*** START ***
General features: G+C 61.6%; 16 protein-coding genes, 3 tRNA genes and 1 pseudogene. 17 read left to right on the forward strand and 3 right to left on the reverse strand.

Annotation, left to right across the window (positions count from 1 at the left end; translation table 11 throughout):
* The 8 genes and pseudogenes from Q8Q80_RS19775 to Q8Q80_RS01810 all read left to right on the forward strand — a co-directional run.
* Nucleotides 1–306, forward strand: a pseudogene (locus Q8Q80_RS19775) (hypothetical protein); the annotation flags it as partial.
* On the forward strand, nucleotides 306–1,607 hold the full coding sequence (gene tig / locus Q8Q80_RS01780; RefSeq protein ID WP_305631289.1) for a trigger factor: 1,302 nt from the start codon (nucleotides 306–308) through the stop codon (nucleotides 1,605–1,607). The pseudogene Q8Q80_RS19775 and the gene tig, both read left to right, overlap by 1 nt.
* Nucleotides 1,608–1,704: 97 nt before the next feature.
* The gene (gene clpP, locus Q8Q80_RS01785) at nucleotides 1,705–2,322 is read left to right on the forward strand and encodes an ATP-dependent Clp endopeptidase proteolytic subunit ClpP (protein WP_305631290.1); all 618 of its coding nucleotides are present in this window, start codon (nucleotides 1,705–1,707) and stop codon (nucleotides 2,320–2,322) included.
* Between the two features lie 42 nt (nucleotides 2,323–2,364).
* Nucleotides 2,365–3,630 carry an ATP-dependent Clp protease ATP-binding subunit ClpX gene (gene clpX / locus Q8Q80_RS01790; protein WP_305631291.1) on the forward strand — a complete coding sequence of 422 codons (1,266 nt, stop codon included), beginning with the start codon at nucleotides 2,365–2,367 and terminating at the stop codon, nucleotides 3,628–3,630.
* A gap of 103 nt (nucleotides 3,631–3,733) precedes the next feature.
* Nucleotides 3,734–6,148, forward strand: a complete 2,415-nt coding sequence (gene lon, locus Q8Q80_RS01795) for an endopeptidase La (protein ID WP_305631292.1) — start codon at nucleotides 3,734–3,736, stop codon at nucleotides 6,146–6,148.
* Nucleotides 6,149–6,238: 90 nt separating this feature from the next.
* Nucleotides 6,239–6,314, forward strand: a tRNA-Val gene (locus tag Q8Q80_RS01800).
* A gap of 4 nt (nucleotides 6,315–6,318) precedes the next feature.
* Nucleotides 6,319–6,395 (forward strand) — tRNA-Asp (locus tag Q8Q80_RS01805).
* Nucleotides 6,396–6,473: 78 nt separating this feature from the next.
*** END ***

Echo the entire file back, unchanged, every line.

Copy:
General features: G+C 61.6%; 16 protein-coding genes, 3 tRNA genes and 1 pseudogene. 17 read left to right on the forward strand and 3 right to left on the reverse strand.

Annotation, left to right across the window (positions count from 1 at the left end; translation table 11 throughout):
* The 8 genes and pseudogenes from Q8Q80_RS19775 to Q8Q80_RS01810 all read left to right on the forward strand — a co-directional run.
* Nucleotides 1–306, forward strand: a pseudogene (locus Q8Q80_RS19775) (hypothetical protein); the annotation flags it as partial.
* On the forward strand, nucleotides 306–1,607 hold the full coding sequence (gene tig / locus Q8Q80_RS01780; RefSeq protein ID WP_305631289.1) for a trigger factor: 1,302 nt from the start codon (nucleotides 306–308) through the stop codon (nucleotides 1,605–1,607). The pseudogene Q8Q80_RS19775 and the gene tig, both read left to right, overlap by 1 nt.
* Nucleotides 1,608–1,704: 97 nt before the next feature.
* The gene (gene clpP, locus Q8Q80_RS01785) at nucleotides 1,705–2,322 is read left to right on the forward strand and encodes an ATP-dependent Clp endopeptidase proteolytic subunit ClpP (protein WP_305631290.1); all 618 of its coding nucleotides are present in this window, start codon (nucleotides 1,705–1,707) and stop codon (nucleotides 2,320–2,322) included.
* Between the two features lie 42 nt (nucleotides 2,323–2,364).
* Nucleotides 2,365–3,630 carry an ATP-dependent Clp protease ATP-binding subunit ClpX gene (gene clpX / locus Q8Q80_RS01790; protein WP_305631291.1) on the forward strand — a complete coding sequence of 422 codons (1,266 nt, stop codon included), beginning with the start codon at nucleotides 2,365–2,367 and terminating at the stop codon, nucleotides 3,628–3,630.
* A gap of 103 nt (nucleotides 3,631–3,733) precedes the next feature.
* Nucleotides 3,734–6,148, forward strand: a complete 2,415-nt coding sequence (gene lon, locus Q8Q80_RS01795) for an endopeptidase La (protein ID WP_305631292.1) — start codon at nucleotides 3,734–3,736, stop codon at nucleotides 6,146–6,148.
* Nucleotides 6,149–6,238: 90 nt separating this feature from the next.
* Nucleotides 6,239–6,314, forward strand: a tRNA-Val gene (locus tag Q8Q80_RS01800).
* A gap of 4 nt (nucleotides 6,315–6,318) precedes the next feature.
* Nucleotides 6,319–6,395 (forward strand) — tRNA-Asp (locus tag Q8Q80_RS01805).
* Nucleotides 6,396–6,473: 78 nt separating this feature from the next.